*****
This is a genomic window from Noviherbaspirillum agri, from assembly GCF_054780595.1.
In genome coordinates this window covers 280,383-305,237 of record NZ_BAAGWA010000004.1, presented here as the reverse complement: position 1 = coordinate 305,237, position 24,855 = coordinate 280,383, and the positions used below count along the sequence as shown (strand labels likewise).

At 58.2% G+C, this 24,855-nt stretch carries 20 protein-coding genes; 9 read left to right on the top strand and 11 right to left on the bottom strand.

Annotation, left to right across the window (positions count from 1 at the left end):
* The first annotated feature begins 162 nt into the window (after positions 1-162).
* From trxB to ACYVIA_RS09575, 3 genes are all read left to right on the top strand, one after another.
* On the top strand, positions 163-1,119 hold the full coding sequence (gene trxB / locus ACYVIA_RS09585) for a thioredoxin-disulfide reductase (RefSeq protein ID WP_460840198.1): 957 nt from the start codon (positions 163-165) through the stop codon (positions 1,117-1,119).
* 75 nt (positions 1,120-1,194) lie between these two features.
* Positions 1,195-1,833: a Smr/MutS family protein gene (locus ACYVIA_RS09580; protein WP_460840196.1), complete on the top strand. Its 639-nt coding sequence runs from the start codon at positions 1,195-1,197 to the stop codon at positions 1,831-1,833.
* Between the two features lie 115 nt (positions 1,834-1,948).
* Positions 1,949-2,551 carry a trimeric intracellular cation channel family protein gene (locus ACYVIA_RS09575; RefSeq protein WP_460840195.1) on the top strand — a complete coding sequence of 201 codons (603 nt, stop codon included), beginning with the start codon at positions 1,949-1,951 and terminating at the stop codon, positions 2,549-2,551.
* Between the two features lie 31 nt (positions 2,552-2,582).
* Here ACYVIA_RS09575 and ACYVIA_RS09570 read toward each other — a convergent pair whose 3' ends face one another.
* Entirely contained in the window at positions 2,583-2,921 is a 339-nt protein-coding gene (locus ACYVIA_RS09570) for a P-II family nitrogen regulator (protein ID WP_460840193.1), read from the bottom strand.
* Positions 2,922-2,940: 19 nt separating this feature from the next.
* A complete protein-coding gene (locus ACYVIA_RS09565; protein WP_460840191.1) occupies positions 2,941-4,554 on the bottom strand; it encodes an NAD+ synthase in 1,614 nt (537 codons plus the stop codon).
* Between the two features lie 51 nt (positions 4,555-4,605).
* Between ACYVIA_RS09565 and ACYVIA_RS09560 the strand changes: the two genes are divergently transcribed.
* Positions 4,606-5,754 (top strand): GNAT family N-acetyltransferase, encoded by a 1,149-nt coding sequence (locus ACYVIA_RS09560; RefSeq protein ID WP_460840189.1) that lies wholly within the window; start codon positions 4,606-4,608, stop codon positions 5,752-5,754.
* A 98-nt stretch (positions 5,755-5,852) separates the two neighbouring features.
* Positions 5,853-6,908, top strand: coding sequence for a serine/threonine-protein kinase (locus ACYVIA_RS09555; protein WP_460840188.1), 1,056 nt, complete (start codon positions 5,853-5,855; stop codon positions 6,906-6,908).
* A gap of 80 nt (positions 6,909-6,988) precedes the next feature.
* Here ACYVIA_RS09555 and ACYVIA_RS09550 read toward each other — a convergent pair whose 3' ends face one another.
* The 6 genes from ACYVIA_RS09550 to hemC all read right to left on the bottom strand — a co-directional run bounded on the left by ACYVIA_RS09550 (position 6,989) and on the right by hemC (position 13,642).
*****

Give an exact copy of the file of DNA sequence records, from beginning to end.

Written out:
This is a genomic window from Noviherbaspirillum agri, from assembly GCF_054780595.1.
In genome coordinates this window covers 280,383-305,237 of record NZ_BAAGWA010000004.1, presented here as the reverse complement: position 1 = coordinate 305,237, position 24,855 = coordinate 280,383, and the positions used below count along the sequence as shown (strand labels likewise).

At 58.2% G+C, this 24,855-nt stretch carries 20 protein-coding genes; 9 read left to right on the top strand and 11 right to left on the bottom strand.

Annotation, left to right across the window (positions count from 1 at the left end):
* The first annotated feature begins 162 nt into the window (after positions 1-162).
* From trxB to ACYVIA_RS09575, 3 genes are all read left to right on the top strand, one after another.
* On the top strand, positions 163-1,119 hold the full coding sequence (gene trxB / locus ACYVIA_RS09585) for a thioredoxin-disulfide reductase (RefSeq protein ID WP_460840198.1): 957 nt from the start codon (positions 163-165) through the stop codon (positions 1,117-1,119).
* 75 nt (positions 1,120-1,194) lie between these two features.
* Positions 1,195-1,833: a Smr/MutS family protein gene (locus ACYVIA_RS09580; protein WP_460840196.1), complete on the top strand. Its 639-nt coding sequence runs from the start codon at positions 1,195-1,197 to the stop codon at positions 1,831-1,833.
* Between the two features lie 115 nt (positions 1,834-1,948).
* Positions 1,949-2,551 carry a trimeric intracellular cation channel family protein gene (locus ACYVIA_RS09575; RefSeq protein WP_460840195.1) on the top strand — a complete coding sequence of 201 codons (603 nt, stop codon included), beginning with the start codon at positions 1,949-1,951 and terminating at the stop codon, positions 2,549-2,551.
* Between the two features lie 31 nt (positions 2,552-2,582).
* Here ACYVIA_RS09575 and ACYVIA_RS09570 read toward each other — a convergent pair whose 3' ends face one another.
* Entirely contained in the window at positions 2,583-2,921 is a 339-nt protein-coding gene (locus ACYVIA_RS09570) for a P-II family nitrogen regulator (protein ID WP_460840193.1), read from the bottom strand.
* Positions 2,922-2,940: 19 nt separating this feature from the next.
* A complete protein-coding gene (locus ACYVIA_RS09565; protein WP_460840191.1) occupies positions 2,941-4,554 on the bottom strand; it encodes an NAD+ synthase in 1,614 nt (537 codons plus the stop codon).
* Between the two features lie 51 nt (positions 4,555-4,605).
* Between ACYVIA_RS09565 and ACYVIA_RS09560 the strand changes: the two genes are divergently transcribed.
* Positions 4,606-5,754 (top strand): GNAT family N-acetyltransferase, encoded by a 1,149-nt coding sequence (locus ACYVIA_RS09560; RefSeq protein ID WP_460840189.1) that lies wholly within the window; start codon positions 4,606-4,608, stop codon positions 5,752-5,754.
* A 98-nt stretch (positions 5,755-5,852) separates the two neighbouring features.
* Positions 5,853-6,908, top strand: coding sequence for a serine/threonine-protein kinase (locus ACYVIA_RS09555; protein WP_460840188.1), 1,056 nt, complete (start codon positions 5,853-5,855; stop codon positions 6,906-6,908).
* A gap of 80 nt (positions 6,909-6,988) precedes the next feature.
* Here ACYVIA_RS09555 and ACYVIA_RS09550 read toward each other — a convergent pair whose 3' ends face one another.
* The 6 genes from ACYVIA_RS09550 to hemC all read right to left on the bottom strand — a co-directional run bounded on the left by ACYVIA_RS09550 (position 6,989) and on the right by hemC (position 13,642).